Care Instructions:

Wash in warm water with mild detergent. Do not use fabric softeners. Occasionally dry in a hot dryer for 20 minutes to reseal holes.

UPDATE: I just found PUL fabric on clearance for $3 a yard in solid pink, lime green and brown fabrics at They are the "Red Tag" fabrics that are 50% off. Yeah! I'll be posting more about this fabric use later.

Wednesday, January 1, 2014

Free eCommerce Websites...Yes, Free!

There are a lot of supposedly "free" web hosting offers out there, but then once you start building it you find out there IS a cost if you want to say...collect money? Websites like Weebly charge $4 a month and then a 3% processing fee to connect to Paypal and only are able to have 10 products. Or, Volusion charges $15 a month for more services, but what if you don't sell anything for months?

This website is hosted for free on The only fee I pay is a yearly domain fee of $10.99 for my domain. That's it! The rest is free.

There are many free templates, like the one I use for this website, which allows for changes to make it look different.

Check out these free template websites:

After a template is installed, it's easy to add your own free PayPal buttons to your website to sell items. Now, you'll have to keep track of sales through PayPal, but that is really not that hard with a Standard Free Business PayPal account. Unless you are selling 100's of items a month, this method is the best and the cheapest.

Have you been dreaming of an online business? Well...get started!

Coming services to help your business get started today!

Monday, December 23, 2013

Almost as Cheap as Page Plus Cellular


I promised a few months ago to report if I found a cell phone plan that was cheap like Page Plus Cellular for T-Mobile, AT&T, and other SIM card operating phones. Recently my daughter decided that paying over $100 a month at AT&T was not worth it anymore, especially when I found her a company that will do the same thing...unlimited services...for only $45 a month!!


Check out Straight Talk. Buy a new SIM card for only $6.99 and start saving today. My daughter changed her Samsung Galaxy Note to Straight Talk and it works like a charm. She has the same great service for $55 less a month.

Don't need unlimited? Check out their "All You Need" plan for $30.

Have a Verizon Phone? See our review here of the Page Plus Cellular plans that we use.

Coming Soon...How to Connect your I-Phone to Page Plus Cellular!
Wednesday, June 12, 2013

Save That Couch!

I see it all the time, sagging older couches that still have some life in them. We own such a couch. It is a great La-Z-Boy sectional that was over $3000 new (today the same couch would be over $4000). I bought it on Craigslist last year when we moved for $400 which included delivery. The only problem with it...the back cushions are a bit saggy.


I decided to look into saving this couch and re-stuffing the back cushions. As you can see in the pictures at the end of this post, it looks awesome! The best part, it was cheaper and easier than I thought it was going to be. I should have done this a year ago!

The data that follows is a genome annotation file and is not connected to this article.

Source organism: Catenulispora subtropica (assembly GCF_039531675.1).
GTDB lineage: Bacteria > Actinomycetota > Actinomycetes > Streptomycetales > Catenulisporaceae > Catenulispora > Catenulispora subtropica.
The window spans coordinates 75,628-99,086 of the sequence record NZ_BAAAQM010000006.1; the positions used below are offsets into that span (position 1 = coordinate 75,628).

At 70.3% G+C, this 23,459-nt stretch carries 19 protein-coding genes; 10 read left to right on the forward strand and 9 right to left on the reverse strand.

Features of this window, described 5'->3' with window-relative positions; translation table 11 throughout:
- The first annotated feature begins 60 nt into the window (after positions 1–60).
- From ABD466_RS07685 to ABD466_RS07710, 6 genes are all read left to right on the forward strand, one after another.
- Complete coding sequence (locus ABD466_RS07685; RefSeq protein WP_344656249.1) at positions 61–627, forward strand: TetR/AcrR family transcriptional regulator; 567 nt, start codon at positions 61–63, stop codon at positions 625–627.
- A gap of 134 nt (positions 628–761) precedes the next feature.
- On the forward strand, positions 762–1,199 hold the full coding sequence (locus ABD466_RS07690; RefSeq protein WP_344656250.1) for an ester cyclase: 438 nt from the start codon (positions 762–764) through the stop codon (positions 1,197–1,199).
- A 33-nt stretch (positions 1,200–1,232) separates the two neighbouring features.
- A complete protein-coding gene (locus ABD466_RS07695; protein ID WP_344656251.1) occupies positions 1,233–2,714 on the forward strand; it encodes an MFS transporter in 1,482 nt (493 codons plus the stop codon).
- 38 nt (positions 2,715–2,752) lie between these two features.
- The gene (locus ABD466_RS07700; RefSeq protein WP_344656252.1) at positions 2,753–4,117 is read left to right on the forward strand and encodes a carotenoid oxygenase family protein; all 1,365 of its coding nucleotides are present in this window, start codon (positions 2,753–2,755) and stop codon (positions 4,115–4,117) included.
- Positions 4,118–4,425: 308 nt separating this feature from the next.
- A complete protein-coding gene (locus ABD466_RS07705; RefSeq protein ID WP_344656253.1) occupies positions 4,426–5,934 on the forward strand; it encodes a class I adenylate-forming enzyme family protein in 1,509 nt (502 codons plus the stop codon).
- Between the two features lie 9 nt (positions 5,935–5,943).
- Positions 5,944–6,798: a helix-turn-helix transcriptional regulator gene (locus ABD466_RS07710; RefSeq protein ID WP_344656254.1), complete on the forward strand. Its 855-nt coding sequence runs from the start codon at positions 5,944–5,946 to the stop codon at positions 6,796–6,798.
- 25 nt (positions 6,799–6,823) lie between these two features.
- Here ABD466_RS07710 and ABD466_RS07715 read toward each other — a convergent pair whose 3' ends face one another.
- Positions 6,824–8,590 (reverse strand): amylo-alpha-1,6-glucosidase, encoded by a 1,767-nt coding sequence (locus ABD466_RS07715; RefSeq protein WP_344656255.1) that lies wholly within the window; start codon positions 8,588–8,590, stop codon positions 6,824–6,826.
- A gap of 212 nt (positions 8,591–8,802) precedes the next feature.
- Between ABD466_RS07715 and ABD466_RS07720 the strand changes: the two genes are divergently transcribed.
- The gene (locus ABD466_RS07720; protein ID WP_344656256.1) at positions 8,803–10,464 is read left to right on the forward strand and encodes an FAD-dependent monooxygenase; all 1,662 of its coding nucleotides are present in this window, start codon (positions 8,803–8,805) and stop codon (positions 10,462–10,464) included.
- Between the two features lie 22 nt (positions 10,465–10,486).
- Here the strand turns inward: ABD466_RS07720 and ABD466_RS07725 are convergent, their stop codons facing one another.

How to do it:

1. I bought a 10 lb. box of Poly-Fil at JoAnn Fabrics when it was on sale for $21. I wasn't sure if this was enough, and I was right. I had to go back and buy a small bag of Poly-Fil to finish the last cushion.

Watch out when you open that puppy! It has a life of its own and wants OUT of the box.

2. This couch is easier than some because the back cushions are removable and have zippered slip covers. I unzipped the cover and removed the inner pillow.

Zippered Slip Cover

3. Using a seam ripper, I opened the seam enough to get my arm and a handful of poly-fil into the pillow.

Inner pillow opened for stuffing

4. Start stuffing! I decided I wanted the pillow pretty full, but not bulging. I didn't want to rip the inner pillows. When I was done stuffing, I closed back up the seam I ripped open.

Fully stuffed inner pillow

5. I continued with each cushion around my sectional couch. I ran into 2 pillows that were ripped up on the inside. I repaired the tears so the cushion would hold it's shape again. I guess that's why those pillows never sat up right.

Ripped pillow

Really badly ripped pillow

Ta Da! It only took me 3 hours to re-stuff this couch, which included repairing the ripped pillows pictured above.

How much did it cost? ---- Under $30!

Finished Couch! Almost looks BRAND NEW!

Friday, February 1, 2013

How I Feed a Family of 6 on $100 a Week


I was reading a friend's Facebook post the other day and did an audible gasp. She is single and stated she had just reduced her grocery bill by $136 a week. I thought, "What in the world is she buying?" Her statement was that she reduced her spending by $136, not that that was her weekly spending.

Wow...that's a lot for ONE person. I spend $100 a week for 6 people.

No...we are not on food stamps.

No...we do not eat strictly hot dogs and Ramen soup.

No...I do not coupon.

I make real, nutritious meals that feed a family of 6...4 of which are adult sized folks and two four year old's that eat like big people.

How do I do that?


I follow these principles:

I know what food costs.
I pay special attention to the staples, the things I buy each week. I know how much they cost and what is the most I will pay for those items. In the beginning, I kept a spiral notebook and recorded what price I paid, and at which store, for each item. I starred an entry if it was on sale. Over time I was able to see what was the best price and approximately when it was on sale (January and July have awesome condiment sales around the Super Bowl and the 4th of July, for example).